In an increasingly competitive marketplace, the drive to increase productivity and efficiency is changing how organisations meet their evolving IT needs. Here are 5 trends that are transforming the data management landscape.
Businesses are continuing to move away from traditional top down IT structures with hierarchical governance to modernise their data environment. Enterprises are increasingly embracing multiple ways of working and choosing to adopt a consultative approach with the aim of smarter, more efficient operations in order to maintain their competitive edge.
Rather than dictating which tools and apps staff can use, and how they should be deployed, we are seeing more and more companies inviting those on the ground to contribute to how they can best work.
2. Bring your own device (BYOD)
As this more flexible approach gains traction, BYOD is reaching maturity and becoming a key trend in terms of data management. It no longer matters if an individual has a preference for an iPhone over an Android phone, or a Windows device instead of an iMac. Organisations are benefitting from increased staff productivity and reduced hardware costs.
Robust and effective data security measures are, of course, imperative in this increasingly multi-device environment. With large scale enterprise providers such as vmware’s Airwatch and Microsoft’s Intune now available, there are viable solutions for IT departments to secure and manage devices and data.
3. IT outsourcing
As an organisation’s IT infrastructure becomes ever more diverse, outsourcing is growing in popularity to enable a business to get the best from its technology. Organisations are outsourcing data management functions to streamline their operations and reduce their costs. GDPR has put data retention, access, confidentiality and security in the spotlight – building in security, resilience and disaster recovery is all part of a data management solution.
Managed service providers have the capability to integrate and support an increasingly varied technology mix. With the increase in cybercrime and data security high on the agenda, they offer round the clock monitoring of services to ensure any issues are rapidly dealt with and to keep everything running smoothly.
With reduced downtime, robust back-up systems, day-to-day support from the experts and advice on how to make the best use of the technology available, organisations can concentrate on the productivity of their own teams, becoming more efficient and better equipped for the future.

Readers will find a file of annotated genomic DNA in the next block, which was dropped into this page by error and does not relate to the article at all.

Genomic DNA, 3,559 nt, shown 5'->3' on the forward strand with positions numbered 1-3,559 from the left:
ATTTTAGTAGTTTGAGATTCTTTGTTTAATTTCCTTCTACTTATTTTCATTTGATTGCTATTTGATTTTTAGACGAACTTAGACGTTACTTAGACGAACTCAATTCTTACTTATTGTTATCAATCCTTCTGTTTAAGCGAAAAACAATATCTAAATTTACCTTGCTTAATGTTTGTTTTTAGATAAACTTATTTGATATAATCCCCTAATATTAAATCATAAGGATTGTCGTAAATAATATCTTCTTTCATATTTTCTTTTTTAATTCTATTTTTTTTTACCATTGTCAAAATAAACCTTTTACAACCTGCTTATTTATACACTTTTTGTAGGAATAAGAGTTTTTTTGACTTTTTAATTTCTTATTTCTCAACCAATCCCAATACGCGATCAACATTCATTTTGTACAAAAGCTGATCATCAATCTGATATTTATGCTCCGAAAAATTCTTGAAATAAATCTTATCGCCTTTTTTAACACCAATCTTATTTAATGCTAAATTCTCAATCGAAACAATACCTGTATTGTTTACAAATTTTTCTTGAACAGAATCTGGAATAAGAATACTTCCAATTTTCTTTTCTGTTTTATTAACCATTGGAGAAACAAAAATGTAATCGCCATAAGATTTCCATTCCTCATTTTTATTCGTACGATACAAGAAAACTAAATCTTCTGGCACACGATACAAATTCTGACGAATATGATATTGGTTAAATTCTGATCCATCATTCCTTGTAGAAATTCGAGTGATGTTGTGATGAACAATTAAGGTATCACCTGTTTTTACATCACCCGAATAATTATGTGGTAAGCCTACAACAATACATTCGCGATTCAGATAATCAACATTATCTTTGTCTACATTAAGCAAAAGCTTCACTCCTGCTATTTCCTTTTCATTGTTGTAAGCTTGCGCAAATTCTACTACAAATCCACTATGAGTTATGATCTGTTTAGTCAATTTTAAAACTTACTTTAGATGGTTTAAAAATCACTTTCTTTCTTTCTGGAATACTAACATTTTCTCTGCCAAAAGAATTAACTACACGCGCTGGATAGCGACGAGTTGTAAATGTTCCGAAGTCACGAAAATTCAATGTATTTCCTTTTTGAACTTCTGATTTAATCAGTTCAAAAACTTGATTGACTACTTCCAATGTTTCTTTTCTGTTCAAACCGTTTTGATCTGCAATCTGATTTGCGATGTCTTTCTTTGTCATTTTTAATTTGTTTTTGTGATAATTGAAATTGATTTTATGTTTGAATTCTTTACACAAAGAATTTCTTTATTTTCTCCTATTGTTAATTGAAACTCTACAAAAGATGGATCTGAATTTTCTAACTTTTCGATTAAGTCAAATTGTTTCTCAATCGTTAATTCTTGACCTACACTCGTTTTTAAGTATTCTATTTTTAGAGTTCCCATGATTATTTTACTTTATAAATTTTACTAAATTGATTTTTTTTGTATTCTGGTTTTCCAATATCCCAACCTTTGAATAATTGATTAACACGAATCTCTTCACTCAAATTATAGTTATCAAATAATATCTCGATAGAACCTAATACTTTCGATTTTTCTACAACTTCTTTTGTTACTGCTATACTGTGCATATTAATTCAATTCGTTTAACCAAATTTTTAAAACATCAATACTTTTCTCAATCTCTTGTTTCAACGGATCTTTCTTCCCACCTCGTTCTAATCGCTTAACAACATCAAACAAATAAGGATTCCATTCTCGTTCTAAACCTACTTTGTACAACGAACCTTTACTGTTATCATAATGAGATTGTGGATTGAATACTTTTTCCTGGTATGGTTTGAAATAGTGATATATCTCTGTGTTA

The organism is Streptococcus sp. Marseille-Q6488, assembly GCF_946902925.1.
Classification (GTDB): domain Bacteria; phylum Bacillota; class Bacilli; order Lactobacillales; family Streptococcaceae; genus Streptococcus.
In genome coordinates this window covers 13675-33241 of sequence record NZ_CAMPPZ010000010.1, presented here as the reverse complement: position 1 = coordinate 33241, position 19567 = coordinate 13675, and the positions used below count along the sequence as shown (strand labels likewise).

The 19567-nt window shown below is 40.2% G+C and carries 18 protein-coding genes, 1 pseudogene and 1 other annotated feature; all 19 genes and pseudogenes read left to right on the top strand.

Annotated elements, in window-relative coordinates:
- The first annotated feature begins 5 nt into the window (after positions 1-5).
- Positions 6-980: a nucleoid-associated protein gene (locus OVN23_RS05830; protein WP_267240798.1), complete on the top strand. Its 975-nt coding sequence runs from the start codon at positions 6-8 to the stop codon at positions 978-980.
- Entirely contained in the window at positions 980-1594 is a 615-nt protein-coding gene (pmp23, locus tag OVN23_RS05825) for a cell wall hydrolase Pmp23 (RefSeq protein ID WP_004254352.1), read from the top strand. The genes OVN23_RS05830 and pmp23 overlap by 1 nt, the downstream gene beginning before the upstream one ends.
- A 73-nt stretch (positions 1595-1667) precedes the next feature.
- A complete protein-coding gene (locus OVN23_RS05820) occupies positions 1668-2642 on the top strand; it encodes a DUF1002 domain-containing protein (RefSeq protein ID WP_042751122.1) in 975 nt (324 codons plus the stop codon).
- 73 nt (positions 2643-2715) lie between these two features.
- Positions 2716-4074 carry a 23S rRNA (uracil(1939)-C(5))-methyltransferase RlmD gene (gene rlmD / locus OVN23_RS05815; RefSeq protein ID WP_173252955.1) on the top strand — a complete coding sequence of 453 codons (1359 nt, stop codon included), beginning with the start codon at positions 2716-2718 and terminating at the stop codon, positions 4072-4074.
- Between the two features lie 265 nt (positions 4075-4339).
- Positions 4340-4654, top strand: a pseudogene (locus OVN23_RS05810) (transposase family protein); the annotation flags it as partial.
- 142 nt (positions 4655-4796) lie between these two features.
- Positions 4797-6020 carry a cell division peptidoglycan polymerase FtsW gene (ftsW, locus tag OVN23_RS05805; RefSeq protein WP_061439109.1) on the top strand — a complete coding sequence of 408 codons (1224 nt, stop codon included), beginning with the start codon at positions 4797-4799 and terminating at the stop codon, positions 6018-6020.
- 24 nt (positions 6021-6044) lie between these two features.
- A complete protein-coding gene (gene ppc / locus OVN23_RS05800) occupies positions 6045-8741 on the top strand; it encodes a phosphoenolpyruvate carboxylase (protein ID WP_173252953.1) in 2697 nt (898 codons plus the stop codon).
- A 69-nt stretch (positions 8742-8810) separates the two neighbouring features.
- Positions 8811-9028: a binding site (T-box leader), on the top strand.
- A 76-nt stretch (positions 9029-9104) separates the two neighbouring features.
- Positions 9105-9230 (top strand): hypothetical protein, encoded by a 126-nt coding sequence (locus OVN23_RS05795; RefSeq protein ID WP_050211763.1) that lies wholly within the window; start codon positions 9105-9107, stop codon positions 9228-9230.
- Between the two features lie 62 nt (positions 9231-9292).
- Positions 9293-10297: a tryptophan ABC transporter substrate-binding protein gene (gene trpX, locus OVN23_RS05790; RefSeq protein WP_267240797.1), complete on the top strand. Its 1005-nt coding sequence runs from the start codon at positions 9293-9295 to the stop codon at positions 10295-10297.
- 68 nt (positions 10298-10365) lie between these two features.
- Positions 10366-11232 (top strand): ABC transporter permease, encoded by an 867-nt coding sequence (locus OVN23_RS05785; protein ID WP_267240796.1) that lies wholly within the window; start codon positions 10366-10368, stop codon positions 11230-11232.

4. New options for data storage
The advent of cloud and a host of other new technologies is changing in the way organisations approach data storage. We have seen a large growth in uptake of our Infrastructure as a Service (IaaS) solution where customers can move to offsite infrastructure and pay for only what they use. As well as cloud-based solutions, businesses can also adopt pay per use data storage models using hardware located on their own site, with options to buy at the end of the arrangement.
Hybrid solutions are an increasingly popular option, which combine the flexibility of private cloud storage for less sensitive data with the security of on-site storage for business-critical and/or sensitive data.
Similarly, organisations are implementing tiered storage – whereby different categories of data are assigned to various types of storage media – as a means of adopting the most appropriate technology to suit the data being stored and to reduce total storage cost. Flash technology is evolving and it is likely that Flash memory will be upgraded to boost system performance. As costs continue to fall, we expect to see more data transferred to reliable Flash storage.
A counter to this is the emergence of in-built storage. Many customers are opting for storage built directly into their hardware infrastructure, thereby removing the need for separate storage devices.
In addition to investing in new data storage infrastructure, Software Defined Storage (SDS) allows organisations to become more agile in how they take advantage of virtualisation without requiring the purchase of new hardware. It enables the use of multiple types of storage hardware to provide a simple to use platform which can easily be upgraded. This can be an ideal solution for organisations looking to integrate existing IT equipment with new storage capacity.
The advent and maturity of SDS and widespread use of hypervisors means it’s easier to mix storage/ servers and network vendors, giving buyers greater flexibility to suit their individual data storage needs than ever before and the ability to shop around.
5. As a service offerings
IT service providers, like MCSA, are expanding the number of ‘as a service’ offerings and it’s now commonplace for organisations to spread some IT costs via monthly subscriptions. Organisations are increasingly choosing to manage their data storage requirements on this basis.
Flexible capacity storage options such as IaaS and Storage as a Service (SaaS) are enabling organisations to move away from capex investment to models whereby they pay for the storage consumed on a monthly, quarterly or annual basis.
This enables organisations to scale up and down within a business landscape that is ever-changing. Similarly, opex leasing allowing customers to spread the cost of their storage over its life. These options are allowing businesses data sovereignty, while also offering a choice of hardware and management software.